Kishida: a new type of capitalism is required to eliminate disparities

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Former foreign minister Fumio Kishida, who aspires to become the governing party’s next leader and prime minister, believes Japan should strive for a new type of capitalism to eliminate economic disparities that have grown as a result of the coronavirus outbreak.
Mr Kishida was the first member of the Liberal Democratic Party (LDP) to declare his candidacy in the Sept 29 leadership election after Prime Minister Yoshihide Suga announced his resignation last Friday (Sept 3). The victor of the election will very certainly become Japan’s next Prime Minister. Former interior minister Sanae Takaichi joined Mr Kishida in the race on Wednesday (Sept 8) and unveiled a conservative programme, while popular coronavirus vaccine Minister Taro Kono met with party heavyweights as he assessed his prospects. If elected, Ms Takaichi, 60, would be Japan’s first female leader.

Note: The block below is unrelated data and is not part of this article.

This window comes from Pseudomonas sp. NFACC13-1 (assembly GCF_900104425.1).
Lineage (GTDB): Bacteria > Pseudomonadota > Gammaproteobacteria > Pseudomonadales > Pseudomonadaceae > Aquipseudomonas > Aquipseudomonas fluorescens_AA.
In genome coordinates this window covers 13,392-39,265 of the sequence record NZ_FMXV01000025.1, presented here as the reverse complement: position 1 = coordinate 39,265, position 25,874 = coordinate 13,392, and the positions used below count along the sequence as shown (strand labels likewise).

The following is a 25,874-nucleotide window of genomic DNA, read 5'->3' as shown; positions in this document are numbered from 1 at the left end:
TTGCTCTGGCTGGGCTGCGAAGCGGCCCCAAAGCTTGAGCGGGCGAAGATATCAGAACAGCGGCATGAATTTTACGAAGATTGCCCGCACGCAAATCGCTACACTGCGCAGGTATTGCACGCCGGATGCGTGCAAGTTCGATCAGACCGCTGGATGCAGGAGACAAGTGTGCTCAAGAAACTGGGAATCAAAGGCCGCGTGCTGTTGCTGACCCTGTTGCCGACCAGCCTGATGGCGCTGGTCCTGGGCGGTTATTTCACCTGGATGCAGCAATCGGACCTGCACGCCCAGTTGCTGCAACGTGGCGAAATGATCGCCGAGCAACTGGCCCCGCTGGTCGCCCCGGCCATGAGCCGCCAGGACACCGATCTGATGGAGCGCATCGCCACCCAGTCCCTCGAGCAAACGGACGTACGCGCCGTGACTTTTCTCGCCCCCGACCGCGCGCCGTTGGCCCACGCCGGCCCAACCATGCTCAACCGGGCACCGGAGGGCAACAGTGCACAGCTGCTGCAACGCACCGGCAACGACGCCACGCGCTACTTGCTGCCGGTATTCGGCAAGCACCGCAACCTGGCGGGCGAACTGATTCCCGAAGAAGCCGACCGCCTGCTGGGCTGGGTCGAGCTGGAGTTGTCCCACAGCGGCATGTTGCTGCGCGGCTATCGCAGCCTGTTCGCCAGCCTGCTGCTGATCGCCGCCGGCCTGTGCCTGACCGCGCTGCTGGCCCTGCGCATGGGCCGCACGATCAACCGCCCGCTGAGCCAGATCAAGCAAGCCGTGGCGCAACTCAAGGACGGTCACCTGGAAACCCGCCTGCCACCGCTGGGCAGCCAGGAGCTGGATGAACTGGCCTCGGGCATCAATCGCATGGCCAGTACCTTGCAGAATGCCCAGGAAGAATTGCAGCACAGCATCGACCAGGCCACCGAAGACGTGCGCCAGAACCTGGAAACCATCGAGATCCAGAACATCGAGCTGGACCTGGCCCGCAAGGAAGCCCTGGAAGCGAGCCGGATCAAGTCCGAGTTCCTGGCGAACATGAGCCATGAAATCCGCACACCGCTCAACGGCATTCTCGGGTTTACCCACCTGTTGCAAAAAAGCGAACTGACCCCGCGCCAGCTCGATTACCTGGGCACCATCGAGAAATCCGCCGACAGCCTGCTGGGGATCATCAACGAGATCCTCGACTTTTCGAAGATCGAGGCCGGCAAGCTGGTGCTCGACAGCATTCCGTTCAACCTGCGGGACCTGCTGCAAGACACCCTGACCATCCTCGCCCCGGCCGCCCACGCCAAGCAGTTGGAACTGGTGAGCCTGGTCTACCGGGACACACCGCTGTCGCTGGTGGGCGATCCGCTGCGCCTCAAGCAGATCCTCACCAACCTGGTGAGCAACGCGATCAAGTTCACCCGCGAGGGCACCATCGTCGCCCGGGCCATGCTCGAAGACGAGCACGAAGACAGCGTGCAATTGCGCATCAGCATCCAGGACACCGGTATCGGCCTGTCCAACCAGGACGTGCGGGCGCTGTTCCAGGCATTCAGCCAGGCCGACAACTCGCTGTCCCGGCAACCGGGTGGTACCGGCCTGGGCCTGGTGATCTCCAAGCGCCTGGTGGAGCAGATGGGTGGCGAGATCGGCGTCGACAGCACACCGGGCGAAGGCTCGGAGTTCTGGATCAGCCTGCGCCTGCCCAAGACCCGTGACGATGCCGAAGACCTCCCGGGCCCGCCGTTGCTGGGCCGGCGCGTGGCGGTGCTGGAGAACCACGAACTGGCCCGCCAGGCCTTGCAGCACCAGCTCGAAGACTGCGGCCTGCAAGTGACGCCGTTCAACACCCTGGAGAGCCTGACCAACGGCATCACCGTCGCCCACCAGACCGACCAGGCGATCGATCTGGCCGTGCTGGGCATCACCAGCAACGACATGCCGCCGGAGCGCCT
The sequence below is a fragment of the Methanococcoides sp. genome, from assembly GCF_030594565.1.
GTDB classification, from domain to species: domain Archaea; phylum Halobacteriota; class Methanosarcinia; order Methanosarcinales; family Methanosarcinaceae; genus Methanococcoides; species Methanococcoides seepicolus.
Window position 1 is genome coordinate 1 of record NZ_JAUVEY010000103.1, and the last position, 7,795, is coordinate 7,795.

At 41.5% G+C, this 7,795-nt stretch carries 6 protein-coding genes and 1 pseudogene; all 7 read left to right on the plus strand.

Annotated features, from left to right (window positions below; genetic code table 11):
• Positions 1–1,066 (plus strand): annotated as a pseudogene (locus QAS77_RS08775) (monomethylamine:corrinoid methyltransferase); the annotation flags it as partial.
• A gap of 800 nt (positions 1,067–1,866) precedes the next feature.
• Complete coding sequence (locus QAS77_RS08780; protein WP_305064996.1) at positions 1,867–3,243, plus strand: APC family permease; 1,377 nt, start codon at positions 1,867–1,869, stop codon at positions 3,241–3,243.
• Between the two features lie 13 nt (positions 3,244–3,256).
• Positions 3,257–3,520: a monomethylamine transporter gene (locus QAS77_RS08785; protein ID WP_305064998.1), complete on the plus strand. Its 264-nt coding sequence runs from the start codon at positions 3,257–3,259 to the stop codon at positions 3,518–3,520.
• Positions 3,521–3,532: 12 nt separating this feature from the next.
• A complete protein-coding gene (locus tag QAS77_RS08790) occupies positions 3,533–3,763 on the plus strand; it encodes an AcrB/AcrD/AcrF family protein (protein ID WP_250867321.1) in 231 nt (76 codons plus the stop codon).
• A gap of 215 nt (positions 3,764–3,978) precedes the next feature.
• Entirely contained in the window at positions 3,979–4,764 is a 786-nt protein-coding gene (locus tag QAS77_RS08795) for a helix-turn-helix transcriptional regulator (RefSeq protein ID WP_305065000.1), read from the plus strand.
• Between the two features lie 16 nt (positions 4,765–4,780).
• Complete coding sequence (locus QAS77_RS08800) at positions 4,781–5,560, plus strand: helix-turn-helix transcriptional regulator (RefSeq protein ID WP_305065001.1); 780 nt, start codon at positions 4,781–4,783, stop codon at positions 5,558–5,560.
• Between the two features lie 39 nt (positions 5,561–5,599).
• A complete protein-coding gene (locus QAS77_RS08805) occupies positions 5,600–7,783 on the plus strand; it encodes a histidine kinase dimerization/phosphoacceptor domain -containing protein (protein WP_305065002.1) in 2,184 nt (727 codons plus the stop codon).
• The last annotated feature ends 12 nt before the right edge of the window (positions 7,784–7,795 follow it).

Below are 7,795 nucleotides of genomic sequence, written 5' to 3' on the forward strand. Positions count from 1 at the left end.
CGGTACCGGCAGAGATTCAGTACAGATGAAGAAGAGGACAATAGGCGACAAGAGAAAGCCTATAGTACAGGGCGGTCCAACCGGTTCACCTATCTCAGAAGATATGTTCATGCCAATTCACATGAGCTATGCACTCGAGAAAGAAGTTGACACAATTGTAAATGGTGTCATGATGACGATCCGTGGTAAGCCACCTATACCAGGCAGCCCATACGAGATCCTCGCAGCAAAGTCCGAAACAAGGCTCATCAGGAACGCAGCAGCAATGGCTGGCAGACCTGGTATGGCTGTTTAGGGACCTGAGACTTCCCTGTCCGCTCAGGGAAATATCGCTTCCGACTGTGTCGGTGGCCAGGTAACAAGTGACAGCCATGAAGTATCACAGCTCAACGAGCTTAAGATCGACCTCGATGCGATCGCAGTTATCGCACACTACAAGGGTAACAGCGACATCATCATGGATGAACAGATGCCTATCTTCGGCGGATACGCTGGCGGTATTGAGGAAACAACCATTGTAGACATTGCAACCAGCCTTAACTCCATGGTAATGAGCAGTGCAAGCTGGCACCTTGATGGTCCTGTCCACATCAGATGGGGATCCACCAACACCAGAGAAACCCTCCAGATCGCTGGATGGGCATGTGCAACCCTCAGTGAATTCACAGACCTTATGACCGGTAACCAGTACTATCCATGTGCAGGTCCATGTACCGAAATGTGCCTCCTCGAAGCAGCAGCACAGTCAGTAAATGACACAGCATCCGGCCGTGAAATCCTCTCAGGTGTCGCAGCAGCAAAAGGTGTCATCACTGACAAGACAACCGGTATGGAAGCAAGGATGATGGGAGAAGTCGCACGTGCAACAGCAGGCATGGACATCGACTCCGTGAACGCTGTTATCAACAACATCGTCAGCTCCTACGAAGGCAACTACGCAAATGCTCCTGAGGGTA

Mr Kishida claimed that deregulation during the reform era in the early 2000s widened the gap between the haves and have-nots and that former Prime Minister Shinzo Abe’s “Abenomics,” which aimed to fix the country’s shattered finances by achieving high growth and increasing tax revenues, failed to deliver benefits to the general public.
Mr Kishida stated during a presentation of his economic ideas in Tokyo on Wednesday that “without distribution of wealth, there would be no rise in consumption and demand… there will be no further growth if distribution of wealth is lost.”
I intend to establish new Japan-style capitalism. Ending deflation is the most difficult task in macroeconomic policy. He added, “I’ll continue to a three-pronged plan of aggressive monetary policy, flexible fiscal expenditure, and growth strategy.”
“There is no doubt that Abenomics has resulted in significant growth, but trickle-down has yet to occur in terms of wealth distribution.”
Mr Kishida reiterated his request for a “tens of billions of yen” economic stimulus programme to tackle the coronavirus outbreak. He stated that fiscal spending would be used to provide economic stability while without abandoning budgetary reduction.

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